Ken and Heather take turns with the hand sausage stuffer. Ken said next time he makes sausages he’ll really appreciate an electric grinder.
Being that this is a pumpkin workshop and we have Robert Mays cold butter crust, it needs a pumpkin filling. I picked a filling form Plymouth Plantation and we added pumpkin. Paul softened the pumpkin over the fire and drained it. Heather and Paul mixed up a filling with a good amount of ground almonds, ricotta cheese, cream cheese, butter, sugar, salt, eggs, mace, a hint of rose water and the pumpkin.
The triangle paste held its shape wonderfully and Heather filled it up.
With the sausages made, Ken and Heather fry them up in a pan. They were then taken out and set aside to keep warm. The drippings would be used in the pumpkin sauce.
Our two Heathers put in the cheese cake and the risen pumpkin maize bread into the bake oven.
Hannah Glasse’s receipt “To Make Vermicelli” was made by Paul with help from Heather.
Paul tried the roll and slice technique and the dough was a bit too sticky to unroll the strains of vermicelli. Paul unrolled what was left and cut the vermicelli, that worked better. Every day is different in the kitchen.
I found two receipts and I decided to combined them. One is “The Vse Of Pompkins,” by John Parkinson, 1629; and “Fried Sausage” by Hannah Glasse where she puts stewed apples and cabbage around sausage.
Hannah’s receipt will be the base for our pumpkin sauce. Heather uses the kabocha again cutting the chunks into bite size pieces. Brenda cut onions, apples and half a cabbage. Ken put the butter in a the pan that had the sausage drippings, added the cabbage, apple, pumpkin, garlic, chicken broth salt and pepper. This would be put on the vermicelli and topped with sausages and parmesan.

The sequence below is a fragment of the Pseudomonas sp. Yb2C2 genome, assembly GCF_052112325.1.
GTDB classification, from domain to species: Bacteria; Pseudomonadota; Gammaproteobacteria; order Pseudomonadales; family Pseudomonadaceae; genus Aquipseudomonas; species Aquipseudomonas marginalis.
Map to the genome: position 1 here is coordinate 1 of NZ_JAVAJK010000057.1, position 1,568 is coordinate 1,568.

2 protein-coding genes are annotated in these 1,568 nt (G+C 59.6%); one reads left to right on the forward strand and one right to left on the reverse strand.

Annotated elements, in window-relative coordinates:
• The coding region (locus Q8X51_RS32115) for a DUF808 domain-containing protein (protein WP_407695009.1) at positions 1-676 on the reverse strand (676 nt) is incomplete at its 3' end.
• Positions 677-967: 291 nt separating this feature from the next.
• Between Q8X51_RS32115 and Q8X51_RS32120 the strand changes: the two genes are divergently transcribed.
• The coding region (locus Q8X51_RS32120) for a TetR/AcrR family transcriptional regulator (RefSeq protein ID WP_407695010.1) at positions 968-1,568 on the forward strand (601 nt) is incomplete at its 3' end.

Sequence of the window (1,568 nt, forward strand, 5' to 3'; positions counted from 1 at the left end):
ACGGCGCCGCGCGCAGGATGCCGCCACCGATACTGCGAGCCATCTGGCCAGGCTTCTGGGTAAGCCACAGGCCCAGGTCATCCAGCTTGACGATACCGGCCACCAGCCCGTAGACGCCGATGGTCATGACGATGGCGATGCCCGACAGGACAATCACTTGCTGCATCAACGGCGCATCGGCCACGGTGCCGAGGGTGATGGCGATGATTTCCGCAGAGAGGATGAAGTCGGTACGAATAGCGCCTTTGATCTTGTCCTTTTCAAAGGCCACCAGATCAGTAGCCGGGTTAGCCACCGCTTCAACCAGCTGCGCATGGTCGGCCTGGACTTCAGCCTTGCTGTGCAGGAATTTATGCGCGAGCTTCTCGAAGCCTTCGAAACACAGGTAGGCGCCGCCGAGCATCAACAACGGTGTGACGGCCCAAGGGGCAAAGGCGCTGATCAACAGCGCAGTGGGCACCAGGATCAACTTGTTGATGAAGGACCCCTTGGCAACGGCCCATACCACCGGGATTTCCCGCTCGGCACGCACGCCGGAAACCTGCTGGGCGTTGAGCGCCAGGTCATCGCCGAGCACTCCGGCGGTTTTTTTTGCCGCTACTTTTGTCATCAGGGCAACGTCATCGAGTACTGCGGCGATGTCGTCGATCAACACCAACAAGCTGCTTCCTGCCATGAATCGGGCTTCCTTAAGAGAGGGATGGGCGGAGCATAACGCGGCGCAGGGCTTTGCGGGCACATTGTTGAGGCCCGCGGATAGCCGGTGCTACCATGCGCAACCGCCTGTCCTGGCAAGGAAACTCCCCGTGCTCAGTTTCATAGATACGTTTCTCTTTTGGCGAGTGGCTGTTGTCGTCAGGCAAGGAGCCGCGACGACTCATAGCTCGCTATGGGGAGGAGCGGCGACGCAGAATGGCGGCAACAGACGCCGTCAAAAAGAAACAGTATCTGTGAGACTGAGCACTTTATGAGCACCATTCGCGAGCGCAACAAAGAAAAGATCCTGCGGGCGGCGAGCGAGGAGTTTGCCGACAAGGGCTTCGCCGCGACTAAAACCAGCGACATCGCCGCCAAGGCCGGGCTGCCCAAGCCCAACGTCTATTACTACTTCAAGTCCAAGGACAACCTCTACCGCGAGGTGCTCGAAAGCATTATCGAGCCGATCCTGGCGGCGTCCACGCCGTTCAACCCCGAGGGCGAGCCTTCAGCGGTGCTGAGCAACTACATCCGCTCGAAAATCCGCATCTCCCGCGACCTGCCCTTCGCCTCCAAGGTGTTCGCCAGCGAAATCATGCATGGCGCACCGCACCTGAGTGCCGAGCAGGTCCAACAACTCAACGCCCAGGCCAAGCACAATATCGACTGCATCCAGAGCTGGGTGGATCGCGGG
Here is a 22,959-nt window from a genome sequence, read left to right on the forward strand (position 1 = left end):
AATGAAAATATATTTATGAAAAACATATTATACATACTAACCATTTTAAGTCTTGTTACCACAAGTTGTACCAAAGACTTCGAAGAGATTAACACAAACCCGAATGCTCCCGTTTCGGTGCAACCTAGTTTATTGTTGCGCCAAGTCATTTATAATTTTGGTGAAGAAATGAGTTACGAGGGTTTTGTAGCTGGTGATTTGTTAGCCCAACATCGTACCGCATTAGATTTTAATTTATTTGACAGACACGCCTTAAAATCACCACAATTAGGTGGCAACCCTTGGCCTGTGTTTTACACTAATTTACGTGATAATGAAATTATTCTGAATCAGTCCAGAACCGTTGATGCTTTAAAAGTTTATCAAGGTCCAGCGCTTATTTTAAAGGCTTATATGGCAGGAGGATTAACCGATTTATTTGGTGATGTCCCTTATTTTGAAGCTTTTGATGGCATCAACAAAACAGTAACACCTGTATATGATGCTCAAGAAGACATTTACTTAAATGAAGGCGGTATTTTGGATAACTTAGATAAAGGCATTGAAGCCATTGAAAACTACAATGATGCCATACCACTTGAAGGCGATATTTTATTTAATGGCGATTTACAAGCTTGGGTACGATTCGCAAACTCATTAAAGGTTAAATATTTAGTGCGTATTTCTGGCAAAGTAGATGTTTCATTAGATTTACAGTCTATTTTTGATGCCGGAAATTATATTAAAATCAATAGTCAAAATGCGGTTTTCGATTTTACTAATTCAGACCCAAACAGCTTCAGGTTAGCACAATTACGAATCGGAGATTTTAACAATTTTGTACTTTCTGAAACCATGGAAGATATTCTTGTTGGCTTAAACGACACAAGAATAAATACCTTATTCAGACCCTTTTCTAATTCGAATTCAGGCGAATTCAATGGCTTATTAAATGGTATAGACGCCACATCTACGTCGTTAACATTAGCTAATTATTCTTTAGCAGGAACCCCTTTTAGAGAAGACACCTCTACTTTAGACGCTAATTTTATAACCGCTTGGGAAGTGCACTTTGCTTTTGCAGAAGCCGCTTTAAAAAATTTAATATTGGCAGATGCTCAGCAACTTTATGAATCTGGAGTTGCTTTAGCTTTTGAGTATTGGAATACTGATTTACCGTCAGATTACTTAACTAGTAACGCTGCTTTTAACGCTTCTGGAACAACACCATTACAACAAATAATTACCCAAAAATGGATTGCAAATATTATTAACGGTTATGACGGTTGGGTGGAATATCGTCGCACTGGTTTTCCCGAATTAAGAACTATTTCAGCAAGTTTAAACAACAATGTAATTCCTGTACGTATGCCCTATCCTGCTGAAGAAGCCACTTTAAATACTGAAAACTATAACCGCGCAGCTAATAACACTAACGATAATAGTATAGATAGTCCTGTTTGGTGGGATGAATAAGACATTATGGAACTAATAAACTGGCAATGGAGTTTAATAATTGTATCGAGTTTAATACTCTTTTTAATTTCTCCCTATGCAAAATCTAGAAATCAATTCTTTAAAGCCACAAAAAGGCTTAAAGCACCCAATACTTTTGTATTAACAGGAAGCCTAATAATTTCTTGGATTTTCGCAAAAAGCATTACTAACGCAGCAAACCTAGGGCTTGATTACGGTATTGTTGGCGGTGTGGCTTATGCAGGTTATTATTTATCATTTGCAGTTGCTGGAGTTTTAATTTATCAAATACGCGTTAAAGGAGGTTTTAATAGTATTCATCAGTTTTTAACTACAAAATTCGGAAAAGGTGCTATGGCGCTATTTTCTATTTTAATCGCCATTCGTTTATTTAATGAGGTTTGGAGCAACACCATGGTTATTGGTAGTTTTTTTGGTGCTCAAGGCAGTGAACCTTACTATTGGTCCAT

Then my 21st century sensibility kicked in. I wanted something green on the table and I needed it to be done just before we served our lunch. I decided on braised greens. My favorite green is Swiss Chard which has nothing to do with Switzerland but with someone who coined the name, as he was from there. With a bit of research, I found that Chard is a cousin to spinach and the beet greens. Back in the fourth century B.C. Greek philosopher, Aristotle, wrote about chard, as the Greeks and Romans used it for its medicinal properties. Then things get very confusing as the French called cardoon and chard “carde”. The English had many names for it as well, white beet, strawberry spinach, seakale beet, Spinach beet and Roman Kale among others. Well I know it existed and I have no reason to think it was not braised somewhere, sometime, perhaps with meat in a stew . So my batting average on Pumpkin receipts “Soup to nuts” was taking a dip here.
The receipt I chose had bacon, chard, garlic, anchovies and fresh peeled tomatoes. No pumpkin in this although you certainly could. I thought better of it though, with all the pumpkin we did put in other things, I thought a fresh braised green on the side would be better. Heather and Paul put this together and it looked great.
Everything was coming together as Paul put the vermicelli in the boiling water and Ken took out the bread and cheese cake.
The pumpkin sauce was scooped out and the soup put in bowls.
The Pumpkin Maize bread and Robert May/ Plymouth Plantation/Pumpkin cheese cake were cooling. Brenda and Heather cut the sausages in pieces for the top of the vermicelli and pumpkin sauce.
The table was set and everything plated.
This workshop really stretched my brain and though it was different from the others it was an interesting learning curve. I’m very pleased with how it turned out. We had a great group and the food was outstanding.
We feasted on a bowl of Pumpkin soup, a plates full of braised greens, pumpkin cheese cake, pumpkin maize bread, vermicelli topped with pumpkin sauce, sausage and parmesan cheese.
The only real stumbling block is fear of failure. In cooking you’ve got to have a what-the-hell attitude.” Julia Child
So What the hell it had a lot of pumpkin!